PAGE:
This is a book that I really wanted to like but it really fell short for me. I think that the story of Mata Hari is very interesting but unfortunately the story delivery by Beeby is sadly all over the place. There are two big issues that hurt this book with the script. The first is that telling the story in a non linear way can work but you still need to have threads for the readers to follow at a point and sadly Beeby doesn’t do that here. The other issue is that I honestly didn’t really learn anything about her with this first issue that is a bigger issue. When you tell a story about the main character you should care about them so that if your story is non linear you will at least care about them and again she misses the mark on this also. There are some very interesting elements to the story but it’s such a jumbled mess that by the end of the issue your simply frustrated with the whole thing. The only thing that I did like about the book is Kristantina’s artwork on the book that is very nice but sadly wasted here on the disappointing script. She did a very nice job with the artwork to give it a nice period look that tried to help the book along but good art can only do so much here.
Is this book worth your time and money? I had really hoped that this book was going to be good but sadly it’s simply a mess with the story. After the story Beeby writes a text piece about how she is obsessed with Mata Hari but that could be the problem that she is so close to the story that she is the only one that it will make sense to. Sometimes when your too close to a story you forget that others are not familiar with the story and simply are lost because you tell it all out-of-order and that is where the book really fails. It’s a real shame about this because the history of the characters are intriguing but you really wouldn’t know that after reading this book. The strong and beautiful artwork by Kristantina is sadly wasted here and that is the real shame of this book. I really expected a stronger book from Karen Burger than this mess is. SKIP IT!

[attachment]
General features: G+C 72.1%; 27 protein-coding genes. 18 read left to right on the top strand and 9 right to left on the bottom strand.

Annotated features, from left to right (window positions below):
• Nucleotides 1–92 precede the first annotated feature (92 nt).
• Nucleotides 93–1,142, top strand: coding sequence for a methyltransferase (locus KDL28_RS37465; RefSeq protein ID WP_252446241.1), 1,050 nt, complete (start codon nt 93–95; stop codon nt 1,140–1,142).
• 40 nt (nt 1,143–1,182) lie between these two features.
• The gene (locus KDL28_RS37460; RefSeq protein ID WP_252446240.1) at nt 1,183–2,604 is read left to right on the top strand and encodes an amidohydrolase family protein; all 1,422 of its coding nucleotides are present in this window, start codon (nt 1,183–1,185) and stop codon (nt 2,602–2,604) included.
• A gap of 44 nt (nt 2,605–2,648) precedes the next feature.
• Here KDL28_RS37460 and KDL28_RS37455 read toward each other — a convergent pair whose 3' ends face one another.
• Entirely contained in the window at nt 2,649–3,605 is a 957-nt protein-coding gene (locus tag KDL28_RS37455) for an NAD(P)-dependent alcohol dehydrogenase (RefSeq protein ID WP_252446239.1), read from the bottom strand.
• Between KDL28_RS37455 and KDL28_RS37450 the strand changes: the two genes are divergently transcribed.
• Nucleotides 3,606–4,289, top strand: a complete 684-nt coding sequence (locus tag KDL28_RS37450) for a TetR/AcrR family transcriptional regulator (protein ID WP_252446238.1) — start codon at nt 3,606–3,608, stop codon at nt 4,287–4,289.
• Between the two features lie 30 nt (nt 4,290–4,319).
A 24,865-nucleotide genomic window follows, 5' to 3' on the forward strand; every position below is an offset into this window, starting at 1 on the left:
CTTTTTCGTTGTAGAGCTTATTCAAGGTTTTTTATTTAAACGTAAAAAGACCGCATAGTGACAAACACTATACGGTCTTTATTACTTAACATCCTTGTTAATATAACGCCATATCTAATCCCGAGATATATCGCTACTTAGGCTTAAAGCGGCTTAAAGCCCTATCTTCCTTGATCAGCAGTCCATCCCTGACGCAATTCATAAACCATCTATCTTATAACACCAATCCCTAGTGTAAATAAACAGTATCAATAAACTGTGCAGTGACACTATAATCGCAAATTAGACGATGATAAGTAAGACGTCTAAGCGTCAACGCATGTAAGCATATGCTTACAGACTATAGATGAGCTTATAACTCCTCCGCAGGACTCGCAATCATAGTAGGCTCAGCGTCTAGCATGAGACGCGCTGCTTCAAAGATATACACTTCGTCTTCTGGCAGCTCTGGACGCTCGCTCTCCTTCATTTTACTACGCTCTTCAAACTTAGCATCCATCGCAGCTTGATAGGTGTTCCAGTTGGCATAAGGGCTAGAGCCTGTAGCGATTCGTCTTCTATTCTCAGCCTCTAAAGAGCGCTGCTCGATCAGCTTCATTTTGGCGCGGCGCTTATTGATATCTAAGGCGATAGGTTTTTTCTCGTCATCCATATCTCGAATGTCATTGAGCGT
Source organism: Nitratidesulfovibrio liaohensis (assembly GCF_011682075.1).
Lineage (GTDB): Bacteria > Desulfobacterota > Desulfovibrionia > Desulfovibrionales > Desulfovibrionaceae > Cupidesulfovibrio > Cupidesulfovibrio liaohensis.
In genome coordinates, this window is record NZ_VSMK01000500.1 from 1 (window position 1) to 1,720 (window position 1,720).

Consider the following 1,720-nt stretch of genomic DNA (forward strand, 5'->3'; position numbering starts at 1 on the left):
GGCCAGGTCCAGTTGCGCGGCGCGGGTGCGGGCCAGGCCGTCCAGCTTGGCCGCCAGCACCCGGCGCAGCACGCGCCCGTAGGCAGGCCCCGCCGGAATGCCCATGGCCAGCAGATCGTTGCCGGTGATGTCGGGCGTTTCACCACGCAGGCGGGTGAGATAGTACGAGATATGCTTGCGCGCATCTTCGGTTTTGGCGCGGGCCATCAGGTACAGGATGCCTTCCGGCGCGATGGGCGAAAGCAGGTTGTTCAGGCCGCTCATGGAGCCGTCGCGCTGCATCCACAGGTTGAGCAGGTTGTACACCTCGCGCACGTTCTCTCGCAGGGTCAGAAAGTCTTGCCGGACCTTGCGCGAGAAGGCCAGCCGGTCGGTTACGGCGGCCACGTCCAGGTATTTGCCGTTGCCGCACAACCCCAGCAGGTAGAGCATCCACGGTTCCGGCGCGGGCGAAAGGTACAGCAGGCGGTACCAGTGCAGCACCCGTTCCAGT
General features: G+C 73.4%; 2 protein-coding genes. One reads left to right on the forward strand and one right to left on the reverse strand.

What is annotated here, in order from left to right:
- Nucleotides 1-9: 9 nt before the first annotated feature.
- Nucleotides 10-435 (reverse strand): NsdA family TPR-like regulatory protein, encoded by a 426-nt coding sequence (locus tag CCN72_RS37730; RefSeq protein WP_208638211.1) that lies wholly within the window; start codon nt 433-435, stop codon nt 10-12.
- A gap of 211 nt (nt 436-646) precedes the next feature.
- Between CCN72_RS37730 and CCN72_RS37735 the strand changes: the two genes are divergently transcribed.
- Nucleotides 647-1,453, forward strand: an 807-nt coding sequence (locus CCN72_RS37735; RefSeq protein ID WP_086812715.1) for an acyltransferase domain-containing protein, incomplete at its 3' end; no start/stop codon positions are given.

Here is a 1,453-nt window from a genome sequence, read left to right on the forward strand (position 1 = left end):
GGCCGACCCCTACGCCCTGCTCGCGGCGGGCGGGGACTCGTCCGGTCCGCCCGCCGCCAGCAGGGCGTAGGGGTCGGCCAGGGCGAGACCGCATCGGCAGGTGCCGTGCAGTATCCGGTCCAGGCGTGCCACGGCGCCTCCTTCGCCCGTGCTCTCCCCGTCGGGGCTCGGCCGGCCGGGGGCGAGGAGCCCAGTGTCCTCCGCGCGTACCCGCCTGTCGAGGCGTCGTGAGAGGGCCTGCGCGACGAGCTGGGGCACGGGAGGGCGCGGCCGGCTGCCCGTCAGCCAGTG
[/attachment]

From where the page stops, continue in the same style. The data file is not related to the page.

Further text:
The Further Adventures of Nick Wilson #2
Image Comics Writer Eddie Gorodetsky & Marc Andreyko, Artist Stephen Sadowski, Colorist Hi-Fi, Letterer A Larger World Studios
The first issue of this book was a huge surprise and happily the second issue builds very well off of it. The first issue was good with the whole washed up superhero bit but this second outing take the concept in a really great direction that you never see coming until the last page of the first issue. What is making this book such a pleasure to read is the depth of character that Gorodetsky and Andreyko have infused into Nick and the other characters. This second issue is pure character development that could have been super dry but they dig really deep into them and make everyone and everything so interesting. They also give the old superhero/super villain tropes some very nice twist here and it really keeps you on your toes as to where the story is going to go. They also seed some nice mystery elements that are sure to pay off as the series goes along. Sadowski’s art on the book is nice and considering that this issue is pretty much people standing around and talking is pretty hard for an artist to pull off but he really nails that very well here. His one real standout with the art is the flashbacks to Nick and Morganfeld that he nails in the old school style that was a real treat and added greatly to the look of the book.
Is this book worth your time and money? This book has turned into quite a little surprise and is a nice twist on the superhero genre. Gorodetsky and Andreyko have really given the script a lot of meat on the bone with this one. The way that they are revealing the story is quite intriguing and I really loved how they are seeding story elements for the overall story. The big win for this book is how solid the characters are and their dialog is simply spot on. Throw in the nice artwork by Sadowski and this book is really firing on all cylinders and is a must buy. RECOMMENDED!